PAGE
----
Sunday, August 22, 2010

More from the World Quilt Show

This bright quilt was called Woven Rainbow and was by Sharon Malachorski; it is typical of many quilts that depended on careful color choice. Color, of course, is every bit as important in quilts as any art. I've seen many quilts by less advanced quilters that are lovely but unexciting because the quilter has used a specific designer's line of fabrics that are produced specifically to match. This is a good way to learn about colors working together but is always less interesting than carefully chosen, and sometimes carefully dyed fabrics which have a subtlety not attainable from one manufacturer's specific line. Many quilts were made of home dyed fabrics in this show, but, in fact, fewer than I expected. The vast choices quilters now have in commercial fabrics allows them to build a stash and have much of what they need at hand. And of course they don't have to rely on local shops with the Internet's retail offerings.
As I wrote, there were not a lot of portrait quilts. This quilt is not exactly a portrait but a statement about mothers and children. If you enlarge the photo you can see the upper figure of a black woman is holding a white child, and the reflection is the reverse. The work is more impressionistic than realistic reinforcing the thoughtful nature of the piece which, in fact is called "Pondering" and is by Heidi Field-Alverez. I felt there were not a lot of quilts attempting to make social statements and was glad to see this one.

I'm sorry these are all the photos I took. I felt rushed and preferred to look instead of impatiently stand back waiting for a chance to get a photo when no one was standing between me and a quilt. I was happy in this show to see that the quilting, which sometimes was amazingly painstaking, was almost always in the service of the statement the quilter was making. I have seen many quilts over the last 4 or 5 years where I felt long arm, and also domestic free motion quilting was done simply because the techniques were available. I also saw a great deal of thread painting, some very expert, some over done. This seems to be a technique that has not found it's place among quilters yet.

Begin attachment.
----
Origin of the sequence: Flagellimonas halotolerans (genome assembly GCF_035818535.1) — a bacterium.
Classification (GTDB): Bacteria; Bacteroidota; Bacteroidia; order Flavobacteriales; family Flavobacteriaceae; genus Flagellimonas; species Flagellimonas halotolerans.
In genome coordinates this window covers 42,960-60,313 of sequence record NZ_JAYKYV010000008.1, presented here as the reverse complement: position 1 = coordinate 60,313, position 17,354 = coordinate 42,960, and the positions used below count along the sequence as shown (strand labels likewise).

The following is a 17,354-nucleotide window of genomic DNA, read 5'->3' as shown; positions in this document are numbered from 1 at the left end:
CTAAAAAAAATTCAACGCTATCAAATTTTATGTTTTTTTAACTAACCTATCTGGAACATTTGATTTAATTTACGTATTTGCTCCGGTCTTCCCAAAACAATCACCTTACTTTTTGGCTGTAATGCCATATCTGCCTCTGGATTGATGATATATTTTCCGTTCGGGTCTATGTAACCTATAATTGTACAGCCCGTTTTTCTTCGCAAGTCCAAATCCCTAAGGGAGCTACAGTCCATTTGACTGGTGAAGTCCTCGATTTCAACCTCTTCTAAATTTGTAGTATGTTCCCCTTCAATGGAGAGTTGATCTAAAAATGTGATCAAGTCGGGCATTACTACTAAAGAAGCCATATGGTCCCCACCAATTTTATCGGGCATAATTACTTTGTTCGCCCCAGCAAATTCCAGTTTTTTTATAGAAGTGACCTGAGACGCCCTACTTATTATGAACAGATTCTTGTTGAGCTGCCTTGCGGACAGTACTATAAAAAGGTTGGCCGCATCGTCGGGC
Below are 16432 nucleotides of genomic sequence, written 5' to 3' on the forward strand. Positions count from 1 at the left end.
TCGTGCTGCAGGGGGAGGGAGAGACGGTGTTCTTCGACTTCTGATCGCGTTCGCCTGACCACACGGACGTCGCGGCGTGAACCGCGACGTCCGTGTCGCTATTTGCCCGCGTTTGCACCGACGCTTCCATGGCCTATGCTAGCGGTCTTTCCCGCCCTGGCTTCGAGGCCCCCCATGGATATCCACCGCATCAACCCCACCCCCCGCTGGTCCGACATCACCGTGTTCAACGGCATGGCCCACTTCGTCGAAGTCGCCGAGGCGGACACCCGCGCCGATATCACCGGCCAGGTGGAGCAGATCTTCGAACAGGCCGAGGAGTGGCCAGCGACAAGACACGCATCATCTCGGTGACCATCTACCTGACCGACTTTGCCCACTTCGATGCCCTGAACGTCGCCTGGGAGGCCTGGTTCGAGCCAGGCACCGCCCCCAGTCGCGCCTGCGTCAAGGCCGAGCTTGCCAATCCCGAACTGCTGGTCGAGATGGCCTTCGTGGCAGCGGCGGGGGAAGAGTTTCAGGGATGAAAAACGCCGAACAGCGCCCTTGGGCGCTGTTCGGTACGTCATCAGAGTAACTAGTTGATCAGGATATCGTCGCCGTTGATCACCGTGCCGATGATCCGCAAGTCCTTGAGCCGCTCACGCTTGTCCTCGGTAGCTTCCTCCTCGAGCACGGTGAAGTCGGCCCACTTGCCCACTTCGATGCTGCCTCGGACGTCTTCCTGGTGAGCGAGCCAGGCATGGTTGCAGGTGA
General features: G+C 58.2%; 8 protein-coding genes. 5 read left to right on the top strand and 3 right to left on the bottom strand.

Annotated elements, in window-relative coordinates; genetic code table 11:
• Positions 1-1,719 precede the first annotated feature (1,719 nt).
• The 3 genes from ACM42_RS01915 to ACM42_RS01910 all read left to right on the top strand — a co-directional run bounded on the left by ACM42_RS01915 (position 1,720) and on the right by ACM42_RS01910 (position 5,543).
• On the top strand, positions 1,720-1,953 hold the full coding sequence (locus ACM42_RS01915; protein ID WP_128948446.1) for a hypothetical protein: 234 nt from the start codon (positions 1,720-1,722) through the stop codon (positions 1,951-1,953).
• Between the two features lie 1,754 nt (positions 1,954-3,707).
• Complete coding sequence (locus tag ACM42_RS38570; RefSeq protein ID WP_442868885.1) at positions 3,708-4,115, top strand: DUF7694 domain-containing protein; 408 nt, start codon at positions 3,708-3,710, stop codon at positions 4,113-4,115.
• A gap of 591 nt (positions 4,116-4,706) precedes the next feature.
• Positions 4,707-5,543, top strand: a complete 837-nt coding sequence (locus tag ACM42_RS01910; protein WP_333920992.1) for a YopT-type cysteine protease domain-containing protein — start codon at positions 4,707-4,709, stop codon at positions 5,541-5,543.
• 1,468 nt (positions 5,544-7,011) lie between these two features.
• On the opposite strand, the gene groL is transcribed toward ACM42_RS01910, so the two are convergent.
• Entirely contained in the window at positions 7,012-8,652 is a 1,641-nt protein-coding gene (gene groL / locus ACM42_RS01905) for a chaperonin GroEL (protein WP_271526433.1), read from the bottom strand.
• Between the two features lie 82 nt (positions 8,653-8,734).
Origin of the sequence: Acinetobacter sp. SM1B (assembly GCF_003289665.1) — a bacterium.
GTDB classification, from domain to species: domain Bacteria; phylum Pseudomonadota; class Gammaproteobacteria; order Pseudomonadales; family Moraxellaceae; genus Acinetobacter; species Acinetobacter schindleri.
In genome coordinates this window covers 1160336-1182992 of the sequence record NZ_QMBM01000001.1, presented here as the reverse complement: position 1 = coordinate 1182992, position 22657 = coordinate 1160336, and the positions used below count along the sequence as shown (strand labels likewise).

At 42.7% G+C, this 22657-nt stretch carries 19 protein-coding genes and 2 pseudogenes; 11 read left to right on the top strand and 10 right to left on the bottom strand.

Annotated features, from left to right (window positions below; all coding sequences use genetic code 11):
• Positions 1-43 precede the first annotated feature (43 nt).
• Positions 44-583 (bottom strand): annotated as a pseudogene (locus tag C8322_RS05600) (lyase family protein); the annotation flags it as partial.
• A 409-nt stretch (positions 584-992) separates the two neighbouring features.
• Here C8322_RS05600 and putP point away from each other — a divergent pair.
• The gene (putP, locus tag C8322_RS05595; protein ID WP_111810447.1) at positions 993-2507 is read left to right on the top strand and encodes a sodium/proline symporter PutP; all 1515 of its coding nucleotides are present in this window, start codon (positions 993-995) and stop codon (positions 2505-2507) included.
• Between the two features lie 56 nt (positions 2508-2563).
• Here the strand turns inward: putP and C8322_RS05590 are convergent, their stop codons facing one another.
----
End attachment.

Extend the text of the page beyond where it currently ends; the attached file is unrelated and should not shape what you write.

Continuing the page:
Sadly venues where quilts can be seen to best advantage are hard to find. This show was in two different large convention rooms. In one the ceiling lighting was sufficient and even. In the somewhat smaller space the quilts were shown around the sides of the room and the center was given over to vendors but the lighting was adequate only in the center of the room. Many of the very best quilts were difficult to see. Quilts in the middle and vendors on the sides would have been far better. Unfortunately these were the choice world quilts that were hardest to see.

However, the Raddison was a comfortable choice in terms of amenities; we had good choices for lunch and comfortable seating which I found badly lacking in some venues I've been to -- these things are peripheral to a good show but with so much to see, short, pleasurable respites are very welcome. Happily parking was not problem. I hope New Hampshire will learn about adequate road signage. I joked that generally road signs are made by prisoners in state prisons and that if New Hampshire has few prisoners they can probably import some from Massachusetts.

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